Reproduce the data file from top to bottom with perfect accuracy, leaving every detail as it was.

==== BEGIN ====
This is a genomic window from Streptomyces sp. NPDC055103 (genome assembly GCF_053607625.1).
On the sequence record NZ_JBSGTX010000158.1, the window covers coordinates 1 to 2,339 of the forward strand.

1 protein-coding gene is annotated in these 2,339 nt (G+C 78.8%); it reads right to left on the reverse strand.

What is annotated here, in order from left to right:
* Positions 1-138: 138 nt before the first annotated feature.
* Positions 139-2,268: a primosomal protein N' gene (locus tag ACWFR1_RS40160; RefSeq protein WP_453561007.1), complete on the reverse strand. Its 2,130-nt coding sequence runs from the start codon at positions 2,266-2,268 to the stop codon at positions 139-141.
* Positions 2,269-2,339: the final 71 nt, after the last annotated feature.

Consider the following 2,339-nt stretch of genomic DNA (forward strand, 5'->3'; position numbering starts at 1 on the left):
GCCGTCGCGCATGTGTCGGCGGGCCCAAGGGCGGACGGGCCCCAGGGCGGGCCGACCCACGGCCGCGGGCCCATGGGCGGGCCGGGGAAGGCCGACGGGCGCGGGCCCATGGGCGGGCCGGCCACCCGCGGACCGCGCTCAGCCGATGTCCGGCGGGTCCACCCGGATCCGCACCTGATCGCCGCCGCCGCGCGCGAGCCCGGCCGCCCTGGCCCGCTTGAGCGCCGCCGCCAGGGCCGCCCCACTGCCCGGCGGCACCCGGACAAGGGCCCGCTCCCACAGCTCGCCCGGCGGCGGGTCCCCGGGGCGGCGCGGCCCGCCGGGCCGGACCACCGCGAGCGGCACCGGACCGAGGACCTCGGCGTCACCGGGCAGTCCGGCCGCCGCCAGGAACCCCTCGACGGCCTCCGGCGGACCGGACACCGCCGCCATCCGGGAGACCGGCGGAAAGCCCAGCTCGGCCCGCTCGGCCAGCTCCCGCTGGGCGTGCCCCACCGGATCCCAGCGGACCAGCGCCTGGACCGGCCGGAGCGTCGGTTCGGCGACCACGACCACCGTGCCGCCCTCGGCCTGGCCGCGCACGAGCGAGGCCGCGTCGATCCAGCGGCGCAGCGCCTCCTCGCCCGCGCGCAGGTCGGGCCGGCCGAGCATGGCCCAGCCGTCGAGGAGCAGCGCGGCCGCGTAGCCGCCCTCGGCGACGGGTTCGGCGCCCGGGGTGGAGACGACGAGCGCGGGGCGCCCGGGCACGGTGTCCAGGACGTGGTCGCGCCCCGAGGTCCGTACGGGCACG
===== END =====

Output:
This is a genomic window from Streptomyces sp. NPDC055103 (genome assembly GCF_053607625.1).
On the sequence record NZ_JBSGTX010000158.1, the window covers coordinates 1 to 2,339 of the forward strand.

1 protein-coding gene is annotated in these 2,339 nt (G+C 78.8%); it reads right to left on the reverse strand.

What is annotated here, in order from left to right:
* Positions 1-138: 138 nt before the first annotated feature.
* Positions 139-2,268: a primosomal protein N' gene (locus tag ACWFR1_RS40160; RefSeq protein WP_453561007.1), complete on the reverse strand. Its 2,130-nt coding sequence runs from the start codon at positions 2,266-2,268 to the stop codon at positions 139-141.
* Positions 2,269-2,339: the final 71 nt, after the last annotated feature.

Consider the following 2,339-nt stretch of genomic DNA (forward strand, 5'->3'; position numbering starts at 1 on the left):
GCCGTCGCGCATGTGTCGGCGGGCCCAAGGGCGGACGGGCCCCAGGGCGGGCCGACCCACGGCCGCGGGCCCATGGGCGGGCCGGGGAAGGCCGACGGGCGCGGGCCCATGGGCGGGCCGGCCACCCGCGGACCGCGCTCAGCCGATGTCCGGCGGGTCCACCCGGATCCGCACCTGATCGCCGCCGCCGCGCGCGAGCCCGGCCGCCCTGGCCCGCTTGAGCGCCGCCGCCAGGGCCGCCCCACTGCCCGGCGGCACCCGGACAAGGGCCCGCTCCCACAGCTCGCCCGGCGGCGGGTCCCCGGGGCGGCGCGGCCCGCCGGGCCGGACCACCGCGAGCGGCACCGGACCGAGGACCTCGGCGTCACCGGGCAGTCCGGCCGCCGCCAGGAACCCCTCGACGGCCTCCGGCGGACCGGACACCGCCGCCATCCGGGAGACCGGCGGAAAGCCCAGCTCGGCCCGCTCGGCCAGCTCCCGCTGGGCGTGCCCCACCGGATCCCAGCGGACCAGCGCCTGGACCGGCCGGAGCGTCGGTTCGGCGACCACGACCACCGTGCCGCCCTCGGCCTGGCCGCGCACGAGCGAGGCCGCGTCGATCCAGCGGCGCAGCGCCTCCTCGCCCGCGCGCAGGTCGGGCCGGCCGAGCATGGCCCAGCCGTCGAGGAGCAGCGCGGCCGCGTAGCCGCCCTCGGCGACGGGTTCGGCGCCCGGGGTGGAGACGACGAGCGCGGGGCGCCCGGGCACGGTGTCCAGGACGTGGTCGCGCCCCGAGGTCCGTACGGGCACG